McGinn was causing problems for the Thistle defence, winning a corner after some good link up play with Stockley. From the resultant kick, Rooney headed just over. A minute later the same player headed just over again after The Dons were awarded a free kick for a deliberate hand ball.

Chris Erskine had his name taken by the ref for high feet when he caught Logan on the head during another physical challenge.

A wild McGinn effort ended up stuck on the roof of The Merkland Stand just a few minutes before half time. Some poor touches from Aberdeen players, on a pretty atrocious surface, which has a greater percentage of mud over grass, doesn’t help the game flow.

Just on 43 minutes, a move from Stockley to McGinn, then a neat ball to Shinnie, Captain in the absence of Reynolds, on the edge of the D, saw him receive the ball with one foot, turn and fire the ball low into the net with the other.

1-0.

With no further scoring in the one minute the referee had added on for stoppages, the half time score remained 1-0.

No changes were made by either team as the second half commenced.

The half was barely a minute old when Pawlett was body checked and a free kick was awarded to the Dons. From the kick, Considine got on the end of the ball, stretching out his foot, but the keeper, who was having a good game, made another brilliant save.

it was the Partick Player who came off worse and had to receive treatment

A fantastic touch by Stockley in the Partick box, to an in-running Pawlett, saw the Aberdeen number 16 shoot into the side netting. The tall English striker went down with an injured shoulder on minute 53, but after some treatment he was able to rejoin the play.

The Home team were fair stepping up to the mark now, to try and put this game to bed, and some excellent work by Pawlett saw Rooney having another effort on goal.

A great longish pass from Logan to Rooney on the right wing, saw the forward try to dribble the ball along the bye-line. A corner was his only reward, and Ash Taylor could only head the ball over the bar from the corner kick.

A great run from the unusually quiet Hayes on he left side, saw his ball eventually reach the ever keen Stockley. He gathered and turned quickly causing Cerny to get down and prevent the relatively soft shot from ending up in the back of the net.

With 59 minutes having passed the visitors made the first substitution when Erskine left the field of play and Ade Azeez joining in.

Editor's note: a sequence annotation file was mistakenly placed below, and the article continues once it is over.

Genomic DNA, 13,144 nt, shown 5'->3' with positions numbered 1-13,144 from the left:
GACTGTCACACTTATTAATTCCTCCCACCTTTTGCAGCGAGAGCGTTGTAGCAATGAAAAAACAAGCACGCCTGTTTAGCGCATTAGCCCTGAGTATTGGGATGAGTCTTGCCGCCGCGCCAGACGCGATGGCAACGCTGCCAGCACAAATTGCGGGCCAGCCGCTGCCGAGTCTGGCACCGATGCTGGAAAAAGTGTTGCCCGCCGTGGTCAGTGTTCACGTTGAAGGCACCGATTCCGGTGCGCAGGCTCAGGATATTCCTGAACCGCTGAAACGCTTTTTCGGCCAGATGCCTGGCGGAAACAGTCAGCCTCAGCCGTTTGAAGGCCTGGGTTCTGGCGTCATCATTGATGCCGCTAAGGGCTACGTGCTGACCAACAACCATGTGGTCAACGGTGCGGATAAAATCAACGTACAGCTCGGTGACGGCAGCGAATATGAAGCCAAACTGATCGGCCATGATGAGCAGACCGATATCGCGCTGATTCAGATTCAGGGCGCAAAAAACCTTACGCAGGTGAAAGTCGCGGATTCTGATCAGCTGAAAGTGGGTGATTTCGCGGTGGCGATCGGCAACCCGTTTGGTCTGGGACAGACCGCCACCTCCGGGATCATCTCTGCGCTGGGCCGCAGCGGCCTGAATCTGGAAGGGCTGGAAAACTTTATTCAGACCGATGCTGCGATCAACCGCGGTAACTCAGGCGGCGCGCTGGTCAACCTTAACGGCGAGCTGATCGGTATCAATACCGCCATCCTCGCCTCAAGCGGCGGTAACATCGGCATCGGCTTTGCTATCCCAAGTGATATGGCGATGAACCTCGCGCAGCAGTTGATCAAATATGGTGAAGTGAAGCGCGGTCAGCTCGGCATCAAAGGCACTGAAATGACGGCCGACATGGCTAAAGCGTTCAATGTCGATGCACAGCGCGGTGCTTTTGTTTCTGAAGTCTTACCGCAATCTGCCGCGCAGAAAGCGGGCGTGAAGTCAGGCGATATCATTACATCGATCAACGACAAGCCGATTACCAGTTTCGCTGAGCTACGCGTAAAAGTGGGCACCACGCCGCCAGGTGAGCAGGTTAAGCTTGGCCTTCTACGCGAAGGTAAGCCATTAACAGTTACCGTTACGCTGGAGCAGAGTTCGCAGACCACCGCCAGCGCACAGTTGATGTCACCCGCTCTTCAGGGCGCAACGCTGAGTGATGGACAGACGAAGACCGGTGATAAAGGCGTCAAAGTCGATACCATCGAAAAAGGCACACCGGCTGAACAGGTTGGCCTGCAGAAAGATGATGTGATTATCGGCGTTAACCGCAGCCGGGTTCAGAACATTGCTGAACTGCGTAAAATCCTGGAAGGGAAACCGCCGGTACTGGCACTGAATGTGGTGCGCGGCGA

Pawlett was taken out of the game by Daniel Devine for a free kick to Aberdeen on the 67th minute, but and a yellow card. At the same time Osman left the field after falling awkwardly too. Both players were able to continue though.

Niall Kewon for the visitors was the next to get treatment after bashing into the back of Stockley’s head, and suffering a nose bleed. Partick, playing the hard physical and game, were suffering more than the victims of their tough challenges.

Aberdeen made their first change in the 74th minute when the lively Pawlett was replaced by Anthony O’Connor, perhaps with a view to just seeing the match out and ensuring that their name is in the hat for the semi final draw.

With 13 minutes left, McGinn, despite getting pulled by number 15, managed to get a decent cross over, which Cerny got a hand too.

Thistle made another change, when Kevin Nisbet replaced Doolan.

Loan signing, Ryan Christie replaced McGinn

Aberdeen followed suit, by taking off Rooney, who wasn’t at his best, and the more pacier Miles Storey took over in the second forward role.

He immediately got on the end of a pass from Hayes and earned a throw in to the Dons, which Logan took, just in line with the away 18 yard line.

Osman was finally given a yellow card after cynically chopping down Hayes. From the free kick, a magnificent one, O’Connor headed the ball onto the crossbar. So close to number 2.

With minutes to go, Aberdeen, who got the toughest of the 4 quarter final games, are content to just keep the visitors at arm’s length.